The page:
The actual picture of play in in secondary stats, hidden away, like aces (Djoko 7, Nadal 2), FEs (Nadal 13, Djoko just 5) and UEFI (Djoko very high 49.2, Nadal moderate at 45.2)... these are not numbers you'd see from a big serving, highly attacking but loose player

Key Differences from IW match
- the Djokovic BH. In Indian Wells, it was non-descript. Here, its impressive. Up against the Nadal FH, it not only holds up but gives as good as it gets. Djoko pounds BHs both cc and dtl. This is very important because Nadal's ability to boss or command play is virtually entirely tied to his FH

With Djoko thwarting it, it leaves Nadal at a loss offensively. In the context of his game, that leaves him with remaining uber consistent (i.e. not giving away any cheap points) as an option for playing well. And he isn't able to do that

- Nadal's inconsistency off the ground. This is probably the worst showing from Nadal I've seen on this front.
Getting thrashed on court happens to him from time to time - examples against Djokovic include Australian Open 2019 and Doha 2016 - but he never beats himself; just remains too passive - he's solid, but overwhelmed by better attacking play at such times

Here though... he plays genuinely badly. Just makes routine errors in short rallies regularly. Off both wings (11 FH, 10 BH). He even takes to slicing a lot of BHs, but makes the odd error doing that too... and Djoko has no trouble dealing with the shot on this high bouncing court

- Djoko's defence is up from IW match. He scrambles and keeps points going when on backfoot. Slower court probably helps, but a distinct improvement from previous match

Nadal's defensive game is better still, which is strange to see. He's missing regulation balls, but when on backfoot, is running things down and somehow putting them back in play even better than at IW. Again, slower court helps and also again, better than IW (he's also on defensive here much more often since he's not able to dictate with FH near as much)

- Djoko's serve. Superb serving from him. Some big, fat first serves that only Nadal's tremendous defensive ability is able to get back and almost always weakly. From there, Djoko can hit a big, fat groundstroke (usually FH) and usually from well inside the court. Very good second serving from him too. 0 double faults and nothing easy to attack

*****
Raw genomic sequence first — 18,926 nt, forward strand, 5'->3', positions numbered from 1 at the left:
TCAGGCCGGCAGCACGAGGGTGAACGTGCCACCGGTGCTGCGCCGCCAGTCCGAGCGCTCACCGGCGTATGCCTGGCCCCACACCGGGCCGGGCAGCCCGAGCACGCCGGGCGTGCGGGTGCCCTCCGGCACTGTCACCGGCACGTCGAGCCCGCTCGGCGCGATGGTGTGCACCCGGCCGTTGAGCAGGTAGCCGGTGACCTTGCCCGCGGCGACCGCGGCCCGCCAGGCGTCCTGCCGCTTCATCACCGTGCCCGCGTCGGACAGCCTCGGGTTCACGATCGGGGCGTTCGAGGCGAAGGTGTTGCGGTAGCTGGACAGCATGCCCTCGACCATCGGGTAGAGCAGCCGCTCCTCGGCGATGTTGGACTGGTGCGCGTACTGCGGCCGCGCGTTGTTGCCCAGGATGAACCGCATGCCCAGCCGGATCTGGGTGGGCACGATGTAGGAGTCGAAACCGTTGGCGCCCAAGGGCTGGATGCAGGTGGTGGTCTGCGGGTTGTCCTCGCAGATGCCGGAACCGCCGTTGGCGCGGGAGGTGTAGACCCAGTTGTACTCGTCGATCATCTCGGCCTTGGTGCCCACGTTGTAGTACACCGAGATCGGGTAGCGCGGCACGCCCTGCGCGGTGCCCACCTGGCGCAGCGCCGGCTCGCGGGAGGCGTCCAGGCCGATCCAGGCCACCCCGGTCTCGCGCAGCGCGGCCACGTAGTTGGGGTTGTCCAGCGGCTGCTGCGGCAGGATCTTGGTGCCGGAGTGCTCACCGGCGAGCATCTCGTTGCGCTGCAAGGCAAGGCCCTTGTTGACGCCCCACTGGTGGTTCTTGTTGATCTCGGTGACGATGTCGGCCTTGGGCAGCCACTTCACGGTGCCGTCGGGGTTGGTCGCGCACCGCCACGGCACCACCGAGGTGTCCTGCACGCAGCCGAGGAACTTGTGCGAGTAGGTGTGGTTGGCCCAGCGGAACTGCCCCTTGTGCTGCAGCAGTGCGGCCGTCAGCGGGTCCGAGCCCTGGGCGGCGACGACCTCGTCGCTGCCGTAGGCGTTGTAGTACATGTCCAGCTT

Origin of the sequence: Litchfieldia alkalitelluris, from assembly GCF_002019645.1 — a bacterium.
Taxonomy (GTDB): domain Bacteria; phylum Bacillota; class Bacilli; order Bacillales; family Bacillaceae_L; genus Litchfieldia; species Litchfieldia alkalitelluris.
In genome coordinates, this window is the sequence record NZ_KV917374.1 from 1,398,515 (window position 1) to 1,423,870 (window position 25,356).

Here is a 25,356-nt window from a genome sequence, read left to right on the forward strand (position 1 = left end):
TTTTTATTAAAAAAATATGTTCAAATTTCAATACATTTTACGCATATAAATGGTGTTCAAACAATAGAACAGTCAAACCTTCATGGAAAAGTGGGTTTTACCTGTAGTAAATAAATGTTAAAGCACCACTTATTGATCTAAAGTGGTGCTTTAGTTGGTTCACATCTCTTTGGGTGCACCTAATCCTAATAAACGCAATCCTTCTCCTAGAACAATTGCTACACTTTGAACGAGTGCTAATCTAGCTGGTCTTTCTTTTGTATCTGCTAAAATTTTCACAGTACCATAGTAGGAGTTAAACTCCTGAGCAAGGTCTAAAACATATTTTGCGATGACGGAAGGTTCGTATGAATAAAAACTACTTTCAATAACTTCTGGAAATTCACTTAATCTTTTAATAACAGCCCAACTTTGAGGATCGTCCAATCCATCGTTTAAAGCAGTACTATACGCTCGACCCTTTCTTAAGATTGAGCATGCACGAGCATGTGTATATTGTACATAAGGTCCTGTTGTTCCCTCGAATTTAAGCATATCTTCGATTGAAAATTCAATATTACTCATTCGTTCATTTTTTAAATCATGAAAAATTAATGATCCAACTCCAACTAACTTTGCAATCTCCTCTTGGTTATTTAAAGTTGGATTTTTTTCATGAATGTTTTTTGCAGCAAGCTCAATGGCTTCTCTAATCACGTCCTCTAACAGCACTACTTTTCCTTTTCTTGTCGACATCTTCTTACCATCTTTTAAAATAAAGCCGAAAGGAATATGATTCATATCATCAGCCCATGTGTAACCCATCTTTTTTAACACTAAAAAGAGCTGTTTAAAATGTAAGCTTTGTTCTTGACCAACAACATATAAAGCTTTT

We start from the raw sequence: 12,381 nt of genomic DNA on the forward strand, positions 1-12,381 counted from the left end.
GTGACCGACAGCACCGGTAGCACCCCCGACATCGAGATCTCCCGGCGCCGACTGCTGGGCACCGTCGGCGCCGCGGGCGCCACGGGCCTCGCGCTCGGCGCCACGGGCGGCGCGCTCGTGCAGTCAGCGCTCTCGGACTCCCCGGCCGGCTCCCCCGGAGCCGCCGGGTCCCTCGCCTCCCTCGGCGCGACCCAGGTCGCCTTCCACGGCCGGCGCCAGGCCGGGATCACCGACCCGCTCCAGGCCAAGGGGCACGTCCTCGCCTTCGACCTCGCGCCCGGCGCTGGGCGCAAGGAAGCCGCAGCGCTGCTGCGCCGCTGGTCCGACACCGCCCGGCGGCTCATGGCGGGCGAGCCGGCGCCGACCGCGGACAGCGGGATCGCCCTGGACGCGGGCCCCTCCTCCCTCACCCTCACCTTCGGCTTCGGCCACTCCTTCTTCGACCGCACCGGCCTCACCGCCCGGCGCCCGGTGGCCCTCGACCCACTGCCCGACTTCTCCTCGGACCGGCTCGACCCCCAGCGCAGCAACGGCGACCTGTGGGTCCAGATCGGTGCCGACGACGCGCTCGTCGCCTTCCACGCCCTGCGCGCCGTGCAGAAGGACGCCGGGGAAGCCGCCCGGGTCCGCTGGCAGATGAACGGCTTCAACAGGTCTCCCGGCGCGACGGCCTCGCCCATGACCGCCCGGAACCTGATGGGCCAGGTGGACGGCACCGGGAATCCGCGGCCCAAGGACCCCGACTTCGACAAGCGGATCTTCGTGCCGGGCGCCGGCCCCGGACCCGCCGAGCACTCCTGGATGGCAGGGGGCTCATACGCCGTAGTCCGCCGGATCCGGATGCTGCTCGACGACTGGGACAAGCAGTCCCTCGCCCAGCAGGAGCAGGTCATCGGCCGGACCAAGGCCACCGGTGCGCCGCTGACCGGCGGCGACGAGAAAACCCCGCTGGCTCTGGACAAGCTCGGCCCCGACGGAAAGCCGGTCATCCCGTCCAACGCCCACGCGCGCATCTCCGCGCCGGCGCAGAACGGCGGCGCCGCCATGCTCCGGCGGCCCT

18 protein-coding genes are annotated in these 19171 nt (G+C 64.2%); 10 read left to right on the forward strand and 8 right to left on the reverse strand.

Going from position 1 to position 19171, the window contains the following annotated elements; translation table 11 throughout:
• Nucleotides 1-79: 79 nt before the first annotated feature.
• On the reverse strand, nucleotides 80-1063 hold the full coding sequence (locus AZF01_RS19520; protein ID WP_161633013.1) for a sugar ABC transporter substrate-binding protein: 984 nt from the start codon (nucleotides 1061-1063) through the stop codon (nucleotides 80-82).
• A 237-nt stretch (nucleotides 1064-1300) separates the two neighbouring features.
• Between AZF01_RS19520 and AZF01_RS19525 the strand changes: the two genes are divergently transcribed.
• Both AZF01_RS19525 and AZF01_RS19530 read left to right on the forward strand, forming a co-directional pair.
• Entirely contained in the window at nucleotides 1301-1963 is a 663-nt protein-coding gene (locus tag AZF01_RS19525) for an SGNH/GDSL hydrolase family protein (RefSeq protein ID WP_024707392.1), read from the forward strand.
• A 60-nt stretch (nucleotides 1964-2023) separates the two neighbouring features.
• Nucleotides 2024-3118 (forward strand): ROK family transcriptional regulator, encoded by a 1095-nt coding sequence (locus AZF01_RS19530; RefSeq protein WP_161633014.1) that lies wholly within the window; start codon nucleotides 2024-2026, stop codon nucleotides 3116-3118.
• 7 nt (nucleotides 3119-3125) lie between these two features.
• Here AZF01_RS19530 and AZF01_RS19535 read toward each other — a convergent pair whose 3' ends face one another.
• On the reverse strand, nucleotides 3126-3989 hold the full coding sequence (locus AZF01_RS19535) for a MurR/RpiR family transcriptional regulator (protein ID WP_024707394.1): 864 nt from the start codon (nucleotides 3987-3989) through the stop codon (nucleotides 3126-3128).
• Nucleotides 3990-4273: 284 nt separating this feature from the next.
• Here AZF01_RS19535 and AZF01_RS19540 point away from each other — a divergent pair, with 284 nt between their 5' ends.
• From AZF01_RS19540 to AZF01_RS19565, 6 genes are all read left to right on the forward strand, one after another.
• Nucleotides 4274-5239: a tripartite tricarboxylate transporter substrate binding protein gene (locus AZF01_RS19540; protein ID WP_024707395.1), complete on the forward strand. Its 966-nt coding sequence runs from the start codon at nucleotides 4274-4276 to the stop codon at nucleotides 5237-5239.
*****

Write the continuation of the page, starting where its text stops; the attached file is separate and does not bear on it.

--
In first set, Djokovic breaks first in game 4. There's a superb running-down-drop-shot at net angled winner from him and he seals the break with a heavy BH cc to force an error after being on defensive for most of the rally. But the key point is Nadal missing a half-tracker FH winner attempt

Nadal breaks right back in an error riddled game by Djoko, but the credit is mostly Nadal's; he defends like the dickens in the game to draw those errors. But is broken again the game after and this time, its just a bad game from him. 3 third ball BH UEs in it. Djoko jumps on short ball FH inside-out to force an error on break point. And holds serve to see the set through

Few interesting points. Nadal lashes a swinging FH volley winner from near the baseline. He'd hit another such shot later... not the type of thing he does often. Djoko whiffs a BH that goes through for a Nadal winner. And a great BHV winner on set point by Djoko to a powerful, wide ball

In second set, both players survive 12 point games to hold. Some very tough rallies in this part of the match and Nadal starts slicing BHs as he finds he can't take charge from baseline. Djoko gains the break in game 5, a poor one from Nadal with 4 errors - 3 of them in short rallies

Nadal plays some of his best tennis of the match as Djokovic serves for it. He's able to fend back big serves, scamper on defense and counter to take initiative himself, but Djoko has enough to save 3 break points and see the match out. He's quite emotional about it. After winning an intense point where he was forced back from net, reapproaches and needs multiple OHs to end the point, he looks like he's crying. And upon sealing the match with consecutive aces, he falls to his knees, again looking close to tears

Summing up, solidly strong off the ground from Djokovic, with very good serving thrown in. A much better showing then previous match. More than that though, a poor match from Nadal, who very uncharacteristically struggles to keep ball in court